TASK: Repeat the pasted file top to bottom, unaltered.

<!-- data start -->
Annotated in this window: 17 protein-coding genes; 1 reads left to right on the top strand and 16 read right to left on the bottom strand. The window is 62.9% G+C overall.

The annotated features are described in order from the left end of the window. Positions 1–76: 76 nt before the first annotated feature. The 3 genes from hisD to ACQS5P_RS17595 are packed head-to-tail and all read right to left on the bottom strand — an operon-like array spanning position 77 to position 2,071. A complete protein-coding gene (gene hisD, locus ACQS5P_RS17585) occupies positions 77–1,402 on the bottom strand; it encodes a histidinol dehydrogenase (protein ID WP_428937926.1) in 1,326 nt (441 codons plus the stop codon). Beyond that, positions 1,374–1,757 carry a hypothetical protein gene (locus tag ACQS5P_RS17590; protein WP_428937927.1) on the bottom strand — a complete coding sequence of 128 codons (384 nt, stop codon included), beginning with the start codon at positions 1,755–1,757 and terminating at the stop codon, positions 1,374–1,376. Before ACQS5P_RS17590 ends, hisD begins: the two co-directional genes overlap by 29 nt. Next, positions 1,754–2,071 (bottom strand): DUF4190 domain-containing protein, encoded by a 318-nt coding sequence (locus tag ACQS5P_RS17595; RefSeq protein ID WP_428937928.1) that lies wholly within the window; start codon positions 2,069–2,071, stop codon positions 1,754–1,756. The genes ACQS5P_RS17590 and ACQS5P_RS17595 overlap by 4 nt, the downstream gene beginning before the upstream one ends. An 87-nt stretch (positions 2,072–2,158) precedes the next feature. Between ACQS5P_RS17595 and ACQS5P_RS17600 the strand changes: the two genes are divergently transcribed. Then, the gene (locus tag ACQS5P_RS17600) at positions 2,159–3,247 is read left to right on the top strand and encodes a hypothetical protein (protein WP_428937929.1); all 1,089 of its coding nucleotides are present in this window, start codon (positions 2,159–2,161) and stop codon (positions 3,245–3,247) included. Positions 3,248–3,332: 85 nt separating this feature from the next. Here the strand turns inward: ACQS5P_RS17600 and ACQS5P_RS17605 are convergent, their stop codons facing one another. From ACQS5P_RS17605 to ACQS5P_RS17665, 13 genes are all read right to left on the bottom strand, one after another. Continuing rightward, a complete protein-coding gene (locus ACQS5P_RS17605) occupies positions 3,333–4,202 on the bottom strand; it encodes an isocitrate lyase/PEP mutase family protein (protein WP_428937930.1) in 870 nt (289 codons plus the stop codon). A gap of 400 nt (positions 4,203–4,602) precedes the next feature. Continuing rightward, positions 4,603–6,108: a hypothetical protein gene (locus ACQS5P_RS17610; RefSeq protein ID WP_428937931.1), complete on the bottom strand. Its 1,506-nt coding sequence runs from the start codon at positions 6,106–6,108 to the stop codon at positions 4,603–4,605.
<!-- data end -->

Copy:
Annotated in this window: 17 protein-coding genes; 1 reads left to right on the top strand and 16 read right to left on the bottom strand. The window is 62.9% G+C overall.

The annotated features are described in order from the left end of the window. Positions 1–76: 76 nt before the first annotated feature. The 3 genes from hisD to ACQS5P_RS17595 are packed head-to-tail and all read right to left on the bottom strand — an operon-like array spanning position 77 to position 2,071. A complete protein-coding gene (gene hisD, locus ACQS5P_RS17585) occupies positions 77–1,402 on the bottom strand; it encodes a histidinol dehydrogenase (protein ID WP_428937926.1) in 1,326 nt (441 codons plus the stop codon). Beyond that, positions 1,374–1,757 carry a hypothetical protein gene (locus tag ACQS5P_RS17590; protein WP_428937927.1) on the bottom strand — a complete coding sequence of 128 codons (384 nt, stop codon included), beginning with the start codon at positions 1,755–1,757 and terminating at the stop codon, positions 1,374–1,376. Before ACQS5P_RS17590 ends, hisD begins: the two co-directional genes overlap by 29 nt. Next, positions 1,754–2,071 (bottom strand): DUF4190 domain-containing protein, encoded by a 318-nt coding sequence (locus tag ACQS5P_RS17595; RefSeq protein ID WP_428937928.1) that lies wholly within the window; start codon positions 2,069–2,071, stop codon positions 1,754–1,756. The genes ACQS5P_RS17590 and ACQS5P_RS17595 overlap by 4 nt, the downstream gene beginning before the upstream one ends. An 87-nt stretch (positions 2,072–2,158) precedes the next feature. Between ACQS5P_RS17595 and ACQS5P_RS17600 the strand changes: the two genes are divergently transcribed. Then, the gene (locus tag ACQS5P_RS17600) at positions 2,159–3,247 is read left to right on the top strand and encodes a hypothetical protein (protein WP_428937929.1); all 1,089 of its coding nucleotides are present in this window, start codon (positions 2,159–2,161) and stop codon (positions 3,245–3,247) included. Positions 3,248–3,332: 85 nt separating this feature from the next. Here the strand turns inward: ACQS5P_RS17600 and ACQS5P_RS17605 are convergent, their stop codons facing one another. From ACQS5P_RS17605 to ACQS5P_RS17665, 13 genes are all read right to left on the bottom strand, one after another. Continuing rightward, a complete protein-coding gene (locus ACQS5P_RS17605) occupies positions 3,333–4,202 on the bottom strand; it encodes an isocitrate lyase/PEP mutase family protein (protein WP_428937930.1) in 870 nt (289 codons plus the stop codon). A gap of 400 nt (positions 4,203–4,602) precedes the next feature. Continuing rightward, positions 4,603–6,108: a hypothetical protein gene (locus ACQS5P_RS17610; RefSeq protein ID WP_428937931.1), complete on the bottom strand. Its 1,506-nt coding sequence runs from the start codon at positions 6,106–6,108 to the stop codon at positions 4,603–4,605.